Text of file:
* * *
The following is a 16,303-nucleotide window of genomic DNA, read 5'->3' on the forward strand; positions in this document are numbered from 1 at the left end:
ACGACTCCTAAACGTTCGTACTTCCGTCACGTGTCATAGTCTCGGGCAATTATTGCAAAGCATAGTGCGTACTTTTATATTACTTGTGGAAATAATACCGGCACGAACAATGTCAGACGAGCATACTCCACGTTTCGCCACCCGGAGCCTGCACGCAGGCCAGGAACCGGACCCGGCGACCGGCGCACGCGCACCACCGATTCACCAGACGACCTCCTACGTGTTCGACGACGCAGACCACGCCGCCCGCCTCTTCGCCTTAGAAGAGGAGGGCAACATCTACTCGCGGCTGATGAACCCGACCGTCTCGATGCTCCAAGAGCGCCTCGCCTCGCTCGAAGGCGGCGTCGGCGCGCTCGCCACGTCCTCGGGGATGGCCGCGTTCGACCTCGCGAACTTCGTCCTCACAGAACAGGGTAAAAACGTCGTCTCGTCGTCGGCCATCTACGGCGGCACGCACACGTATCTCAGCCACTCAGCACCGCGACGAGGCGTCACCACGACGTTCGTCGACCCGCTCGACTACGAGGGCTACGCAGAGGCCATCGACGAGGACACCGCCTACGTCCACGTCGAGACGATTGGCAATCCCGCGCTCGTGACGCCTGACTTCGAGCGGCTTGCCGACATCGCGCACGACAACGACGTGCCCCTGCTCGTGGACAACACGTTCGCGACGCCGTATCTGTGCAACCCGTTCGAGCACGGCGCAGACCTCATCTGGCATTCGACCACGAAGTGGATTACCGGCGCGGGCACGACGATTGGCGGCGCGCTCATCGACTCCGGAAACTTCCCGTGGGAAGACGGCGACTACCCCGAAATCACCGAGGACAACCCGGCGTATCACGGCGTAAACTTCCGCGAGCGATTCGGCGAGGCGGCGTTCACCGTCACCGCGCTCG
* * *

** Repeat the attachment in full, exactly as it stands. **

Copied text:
The following is a 16,303-nucleotide window of genomic DNA, read 5'->3' on the forward strand; positions in this document are numbered from 1 at the left end:
ACGACTCCTAAACGTTCGTACTTCCGTCACGTGTCATAGTCTCGGGCAATTATTGCAAAGCATAGTGCGTACTTTTATATTACTTGTGGAAATAATACCGGCACGAACAATGTCAGACGAGCATACTCCACGTTTCGCCACCCGGAGCCTGCACGCAGGCCAGGAACCGGACCCGGCGACCGGCGCACGCGCACCACCGATTCACCAGACGACCTCCTACGTGTTCGACGACGCAGACCACGCCGCCCGCCTCTTCGCCTTAGAAGAGGAGGGCAACATCTACTCGCGGCTGATGAACCCGACCGTCTCGATGCTCCAAGAGCGCCTCGCCTCGCTCGAAGGCGGCGTCGGCGCGCTCGCCACGTCCTCGGGGATGGCCGCGTTCGACCTCGCGAACTTCGTCCTCACAGAACAGGGTAAAAACGTCGTCTCGTCGTCGGCCATCTACGGCGGCACGCACACGTATCTCAGCCACTCAGCACCGCGACGAGGCGTCACCACGACGTTCGTCGACCCGCTCGACTACGAGGGCTACGCAGAGGCCATCGACGAGGACACCGCCTACGTCCACGTCGAGACGATTGGCAATCCCGCGCTCGTGACGCCTGACTTCGAGCGGCTTGCCGACATCGCGCACGACAACGACGTGCCCCTGCTCGTGGACAACACGTTCGCGACGCCGTATCTGTGCAACCCGTTCGAGCACGGCGCAGACCTCATCTGGCATTCGACCACGAAGTGGATTACCGGCGCGGGCACGACGATTGGCGGCGCGCTCATCGACTCCGGAAACTTCCCGTGGGAAGACGGCGACTACCCCGAAATCACCGAGGACAACCCGGCGTATCACGGCGTAAACTTCCGCGAGCGATTCGGCGAGGCGGCGTTCACCGTCACCGCGCTCG